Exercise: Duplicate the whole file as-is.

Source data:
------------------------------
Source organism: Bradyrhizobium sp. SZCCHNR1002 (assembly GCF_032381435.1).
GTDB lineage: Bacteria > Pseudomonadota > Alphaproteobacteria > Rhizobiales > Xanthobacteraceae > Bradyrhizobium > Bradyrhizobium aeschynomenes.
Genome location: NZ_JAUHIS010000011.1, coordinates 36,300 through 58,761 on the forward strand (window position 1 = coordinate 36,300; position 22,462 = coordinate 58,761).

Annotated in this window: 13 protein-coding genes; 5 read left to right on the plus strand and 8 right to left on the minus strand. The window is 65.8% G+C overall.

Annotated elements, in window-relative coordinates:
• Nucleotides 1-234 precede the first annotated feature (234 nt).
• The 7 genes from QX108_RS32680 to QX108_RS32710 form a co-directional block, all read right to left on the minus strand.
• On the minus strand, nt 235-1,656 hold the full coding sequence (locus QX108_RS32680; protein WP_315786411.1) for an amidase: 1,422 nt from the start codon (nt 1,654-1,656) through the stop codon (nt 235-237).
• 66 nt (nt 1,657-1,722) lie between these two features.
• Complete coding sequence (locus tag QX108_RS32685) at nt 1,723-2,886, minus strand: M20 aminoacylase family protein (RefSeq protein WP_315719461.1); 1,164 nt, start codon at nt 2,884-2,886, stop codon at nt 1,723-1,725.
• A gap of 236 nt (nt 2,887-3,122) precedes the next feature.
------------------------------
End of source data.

Source organism: Bradyrhizobium sp. SZCCHNR1002 (assembly GCF_032381435.1).
GTDB lineage: Bacteria > Pseudomonadota > Alphaproteobacteria > Rhizobiales > Xanthobacteraceae > Bradyrhizobium > Bradyrhizobium aeschynomenes.
Genome location: NZ_JAUHIS010000011.1, coordinates 36,300 through 58,761 on the forward strand (window position 1 = coordinate 36,300; position 22,462 = coordinate 58,761).

Annotated in this window: 13 protein-coding genes; 5 read left to right on the plus strand and 8 right to left on the minus strand. The window is 65.8% G+C overall.

Annotated elements, in window-relative coordinates:
• Nucleotides 1-234 precede the first annotated feature (234 nt).
• The 7 genes from QX108_RS32680 to QX108_RS32710 form a co-directional block, all read right to left on the minus strand.
• On the minus strand, nt 235-1,656 hold the full coding sequence (locus QX108_RS32680; protein WP_315786411.1) for an amidase: 1,422 nt from the start codon (nt 1,654-1,656) through the stop codon (nt 235-237).
• 66 nt (nt 1,657-1,722) lie between these two features.
• Complete coding sequence (locus tag QX108_RS32685) at nt 1,723-2,886, minus strand: M20 aminoacylase family protein (RefSeq protein WP_315719461.1); 1,164 nt, start codon at nt 2,884-2,886, stop codon at nt 1,723-1,725.
• A gap of 236 nt (nt 2,887-3,122) precedes the next feature.